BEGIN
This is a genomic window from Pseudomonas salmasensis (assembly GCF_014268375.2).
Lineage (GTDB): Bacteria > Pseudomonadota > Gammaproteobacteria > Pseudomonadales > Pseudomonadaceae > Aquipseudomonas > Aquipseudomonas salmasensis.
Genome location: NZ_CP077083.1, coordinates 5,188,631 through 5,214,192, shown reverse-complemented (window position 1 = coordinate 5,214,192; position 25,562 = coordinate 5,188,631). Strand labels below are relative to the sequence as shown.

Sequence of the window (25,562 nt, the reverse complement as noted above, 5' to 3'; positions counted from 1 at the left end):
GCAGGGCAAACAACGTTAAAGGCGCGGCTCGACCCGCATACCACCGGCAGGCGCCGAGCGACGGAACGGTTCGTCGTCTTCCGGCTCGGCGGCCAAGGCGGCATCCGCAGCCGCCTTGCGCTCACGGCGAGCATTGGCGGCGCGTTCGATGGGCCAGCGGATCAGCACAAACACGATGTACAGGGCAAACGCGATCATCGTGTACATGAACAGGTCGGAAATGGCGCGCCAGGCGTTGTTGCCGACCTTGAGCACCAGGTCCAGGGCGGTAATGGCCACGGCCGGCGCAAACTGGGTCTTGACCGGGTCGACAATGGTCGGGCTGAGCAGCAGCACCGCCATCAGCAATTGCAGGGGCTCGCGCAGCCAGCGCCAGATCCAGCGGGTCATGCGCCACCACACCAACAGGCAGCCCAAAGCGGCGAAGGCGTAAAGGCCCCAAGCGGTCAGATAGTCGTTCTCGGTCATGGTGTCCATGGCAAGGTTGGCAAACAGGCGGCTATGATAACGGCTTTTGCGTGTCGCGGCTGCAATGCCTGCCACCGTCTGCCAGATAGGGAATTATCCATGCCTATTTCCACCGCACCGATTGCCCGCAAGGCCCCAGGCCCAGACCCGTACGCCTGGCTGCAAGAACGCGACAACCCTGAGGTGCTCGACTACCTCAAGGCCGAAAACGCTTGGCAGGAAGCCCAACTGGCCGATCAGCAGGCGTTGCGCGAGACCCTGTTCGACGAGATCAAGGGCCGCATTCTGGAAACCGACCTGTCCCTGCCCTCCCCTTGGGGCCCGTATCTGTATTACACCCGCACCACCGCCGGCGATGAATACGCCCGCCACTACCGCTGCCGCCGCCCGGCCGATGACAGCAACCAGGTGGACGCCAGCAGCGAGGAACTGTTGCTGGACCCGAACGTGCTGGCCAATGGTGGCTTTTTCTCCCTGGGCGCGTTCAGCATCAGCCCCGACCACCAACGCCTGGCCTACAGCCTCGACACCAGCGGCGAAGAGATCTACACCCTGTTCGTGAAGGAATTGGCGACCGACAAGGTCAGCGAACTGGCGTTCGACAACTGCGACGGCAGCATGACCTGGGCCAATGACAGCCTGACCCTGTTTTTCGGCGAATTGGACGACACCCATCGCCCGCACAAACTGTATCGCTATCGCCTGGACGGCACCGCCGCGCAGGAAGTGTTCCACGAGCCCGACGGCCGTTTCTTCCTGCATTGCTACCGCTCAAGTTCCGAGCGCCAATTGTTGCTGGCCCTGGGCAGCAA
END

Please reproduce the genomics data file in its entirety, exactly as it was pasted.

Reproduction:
This is a genomic window from Pseudomonas salmasensis (assembly GCF_014268375.2).
Lineage (GTDB): Bacteria > Pseudomonadota > Gammaproteobacteria > Pseudomonadales > Pseudomonadaceae > Aquipseudomonas > Aquipseudomonas salmasensis.
Genome location: NZ_CP077083.1, coordinates 5,188,631 through 5,214,192, shown reverse-complemented (window position 1 = coordinate 5,214,192; position 25,562 = coordinate 5,188,631). Strand labels below are relative to the sequence as shown.

Sequence of the window (25,562 nt, the reverse complement as noted above, 5' to 3'; positions counted from 1 at the left end):
GCAGGGCAAACAACGTTAAAGGCGCGGCTCGACCCGCATACCACCGGCAGGCGCCGAGCGACGGAACGGTTCGTCGTCTTCCGGCTCGGCGGCCAAGGCGGCATCCGCAGCCGCCTTGCGCTCACGGCGAGCATTGGCGGCGCGTTCGATGGGCCAGCGGATCAGCACAAACACGATGTACAGGGCAAACGCGATCATCGTGTACATGAACAGGTCGGAAATGGCGCGCCAGGCGTTGTTGCCGACCTTGAGCACCAGGTCCAGGGCGGTAATGGCCACGGCCGGCGCAAACTGGGTCTTGACCGGGTCGACAATGGTCGGGCTGAGCAGCAGCACCGCCATCAGCAATTGCAGGGGCTCGCGCAGCCAGCGCCAGATCCAGCGGGTCATGCGCCACCACACCAACAGGCAGCCCAAAGCGGCGAAGGCGTAAAGGCCCCAAGCGGTCAGATAGTCGTTCTCGGTCATGGTGTCCATGGCAAGGTTGGCAAACAGGCGGCTATGATAACGGCTTTTGCGTGTCGCGGCTGCAATGCCTGCCACCGTCTGCCAGATAGGGAATTATCCATGCCTATTTCCACCGCACCGATTGCCCGCAAGGCCCCAGGCCCAGACCCGTACGCCTGGCTGCAAGAACGCGACAACCCTGAGGTGCTCGACTACCTCAAGGCCGAAAACGCTTGGCAGGAAGCCCAACTGGCCGATCAGCAGGCGTTGCGCGAGACCCTGTTCGACGAGATCAAGGGCCGCATTCTGGAAACCGACCTGTCCCTGCCCTCCCCTTGGGGCCCGTATCTGTATTACACCCGCACCACCGCCGGCGATGAATACGCCCGCCACTACCGCTGCCGCCGCCCGGCCGATGACAGCAACCAGGTGGACGCCAGCAGCGAGGAACTGTTGCTGGACCCGAACGTGCTGGCCAATGGTGGCTTTTTCTCCCTGGGCGCGTTCAGCATCAGCCCCGACCACCAACGCCTGGCCTACAGCCTCGACACCAGCGGCGAAGAGATCTACACCCTGTTCGTGAAGGAATTGGCGACCGACAAGGTCAGCGAACTGGCGTTCGACAACTGCGACGGCAGCATGACCTGGGCCAATGACAGCCTGACCCTGTTTTTCGGCGAATTGGACGACACCCATCGCCCGCACAAACTGTATCGCTATCGCCTGGACGGCACCGCCGCGCAGGAAGTGTTCCACGAGCCCGACGGCCGTTTCTTCCTGCATTGCTACCGCTCAAGTTCCGAGCGCCAATTGTTGCTGGCCCTGGGCAGCAA